When will most cars be able to drive fully automatically? Projections of 18,970 survey respondents

Pavlo Bazilinskyy*, Miltos Kyriakidis, Dimitra Dodou, Joost de Winter

*Corresponding author for this work

Research output: Contribution to journalArticleScientificpeer-review

20 Citations (Scopus)
55 Downloads (Pure)

Abstract

When fully automated cars will be widespread is a question that has attracted considerable attention from futurists, car manufacturers, and academics. This paper aims to poll the public's expectations regarding the deployment of fully automated cars. In 15 crowdsourcing surveys conducted between June 2014 and January 2019, we obtained answers from 18,970 people in 128 countries regarding when they think that most cars will be able to drive fully automatically in their country of residence. The median reported year was 2030. The later the survey date, the smaller the percentage of respondents who reported that most cars would be able to drive fully automatically by 2020, with 15–22% of the respondents providing this estimate in the surveys conducted between 2014 and 2016 versus 3–5% in the 2018 surveys. Respondents who completed multiple surveys were more likely to revise their estimate upward (39.4%) than downward (35.3%). Correlational analyses showed that people from more affluent countries and people who have heard of the Google Driverless Car (Waymo) or the Tesla Autopilot reported a significantly earlier year. Finally, we made a comparison between the crowdsourced respondents and respondents from a technical university who answered the same question; the median year reported by the latter group was 2040. We conclude that over the course of 4.5 years the public has moderated its expectations regarding the penetration of fully automated cars but remains optimistic compared to what experts currently believe.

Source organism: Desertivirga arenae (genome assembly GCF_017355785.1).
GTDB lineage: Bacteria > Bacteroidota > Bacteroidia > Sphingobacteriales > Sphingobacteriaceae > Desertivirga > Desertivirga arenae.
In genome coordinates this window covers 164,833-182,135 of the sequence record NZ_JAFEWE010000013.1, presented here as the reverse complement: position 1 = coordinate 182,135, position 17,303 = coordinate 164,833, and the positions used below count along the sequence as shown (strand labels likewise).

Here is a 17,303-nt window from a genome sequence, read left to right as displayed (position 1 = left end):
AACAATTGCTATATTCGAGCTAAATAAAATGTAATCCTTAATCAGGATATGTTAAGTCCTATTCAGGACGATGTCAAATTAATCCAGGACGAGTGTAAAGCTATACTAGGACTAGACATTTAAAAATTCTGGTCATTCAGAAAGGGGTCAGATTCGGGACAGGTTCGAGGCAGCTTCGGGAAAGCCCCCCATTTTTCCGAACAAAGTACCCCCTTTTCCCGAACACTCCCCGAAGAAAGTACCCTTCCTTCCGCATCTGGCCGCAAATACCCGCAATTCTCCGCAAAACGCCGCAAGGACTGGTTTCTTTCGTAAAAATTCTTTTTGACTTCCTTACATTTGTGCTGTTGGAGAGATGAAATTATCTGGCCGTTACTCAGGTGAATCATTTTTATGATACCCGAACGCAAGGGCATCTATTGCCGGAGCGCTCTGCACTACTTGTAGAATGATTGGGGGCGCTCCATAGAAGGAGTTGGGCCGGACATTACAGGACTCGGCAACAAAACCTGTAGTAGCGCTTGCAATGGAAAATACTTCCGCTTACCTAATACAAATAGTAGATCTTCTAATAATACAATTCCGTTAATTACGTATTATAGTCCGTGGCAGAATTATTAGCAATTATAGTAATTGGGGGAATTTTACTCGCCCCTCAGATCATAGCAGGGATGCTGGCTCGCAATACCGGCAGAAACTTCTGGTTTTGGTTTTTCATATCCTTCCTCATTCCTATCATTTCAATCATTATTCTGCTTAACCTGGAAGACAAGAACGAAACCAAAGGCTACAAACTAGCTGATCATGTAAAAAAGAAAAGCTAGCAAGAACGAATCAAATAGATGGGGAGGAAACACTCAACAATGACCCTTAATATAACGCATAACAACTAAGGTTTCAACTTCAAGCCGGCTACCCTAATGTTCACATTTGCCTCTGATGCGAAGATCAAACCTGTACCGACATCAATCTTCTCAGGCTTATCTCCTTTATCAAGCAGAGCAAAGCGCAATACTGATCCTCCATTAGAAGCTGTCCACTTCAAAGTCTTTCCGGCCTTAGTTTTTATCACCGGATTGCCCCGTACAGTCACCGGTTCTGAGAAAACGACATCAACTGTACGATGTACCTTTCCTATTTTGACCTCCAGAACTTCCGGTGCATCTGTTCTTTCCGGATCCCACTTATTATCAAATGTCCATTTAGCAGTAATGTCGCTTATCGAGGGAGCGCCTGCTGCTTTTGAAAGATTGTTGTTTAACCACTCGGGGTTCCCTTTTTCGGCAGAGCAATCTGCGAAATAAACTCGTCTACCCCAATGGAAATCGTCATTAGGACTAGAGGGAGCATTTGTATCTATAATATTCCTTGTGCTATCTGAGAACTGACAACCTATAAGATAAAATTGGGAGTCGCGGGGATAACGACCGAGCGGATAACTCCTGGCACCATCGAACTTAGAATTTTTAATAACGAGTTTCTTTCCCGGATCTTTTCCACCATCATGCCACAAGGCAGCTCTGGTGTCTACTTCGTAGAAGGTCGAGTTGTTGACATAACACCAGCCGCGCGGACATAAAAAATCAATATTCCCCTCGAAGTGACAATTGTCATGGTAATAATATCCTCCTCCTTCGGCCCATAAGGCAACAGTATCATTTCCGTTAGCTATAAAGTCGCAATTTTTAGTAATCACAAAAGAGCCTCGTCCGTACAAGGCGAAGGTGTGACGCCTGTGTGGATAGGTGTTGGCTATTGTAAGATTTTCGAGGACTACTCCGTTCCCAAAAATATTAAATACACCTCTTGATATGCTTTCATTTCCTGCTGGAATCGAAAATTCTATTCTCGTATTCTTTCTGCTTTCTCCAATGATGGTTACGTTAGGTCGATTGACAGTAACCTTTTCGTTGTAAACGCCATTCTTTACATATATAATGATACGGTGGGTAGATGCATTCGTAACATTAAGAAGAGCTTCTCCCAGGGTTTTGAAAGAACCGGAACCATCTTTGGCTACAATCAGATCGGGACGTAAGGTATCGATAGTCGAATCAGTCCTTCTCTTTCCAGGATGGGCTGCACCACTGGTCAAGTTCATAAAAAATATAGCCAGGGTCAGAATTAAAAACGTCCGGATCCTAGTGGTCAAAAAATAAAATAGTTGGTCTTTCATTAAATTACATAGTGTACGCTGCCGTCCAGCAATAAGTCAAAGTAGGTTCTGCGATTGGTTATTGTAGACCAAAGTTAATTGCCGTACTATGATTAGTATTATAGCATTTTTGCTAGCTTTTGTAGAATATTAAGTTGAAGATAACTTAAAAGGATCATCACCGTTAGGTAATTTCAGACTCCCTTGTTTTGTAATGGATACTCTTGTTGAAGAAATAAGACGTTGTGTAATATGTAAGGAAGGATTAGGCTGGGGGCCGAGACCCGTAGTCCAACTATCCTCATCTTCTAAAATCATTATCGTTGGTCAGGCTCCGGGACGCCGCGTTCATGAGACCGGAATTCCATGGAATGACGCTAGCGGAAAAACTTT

Original languageEnglish
Pages (from-to)184-195
JournalTransportation Research Part F: Traffic Psychology and Behaviour
Volume64
DOIs
Publication statusPublished - 2019

Bibliographical note

Green Open Access added to TU Delft Institutional Repository ‘You share, we take care!’ – Taverne project https://www.openaccess.nl/en/you-share-we-take-care

Otherwise as indicated in the copyright section: the publisher is the copyright holder of this work and the author uses the Dutch legislation to make this work public.

Keywords

  • Automated driving
  • Crowdsourcing
  • Forecasting
  • Online surveys
  • Self-driving

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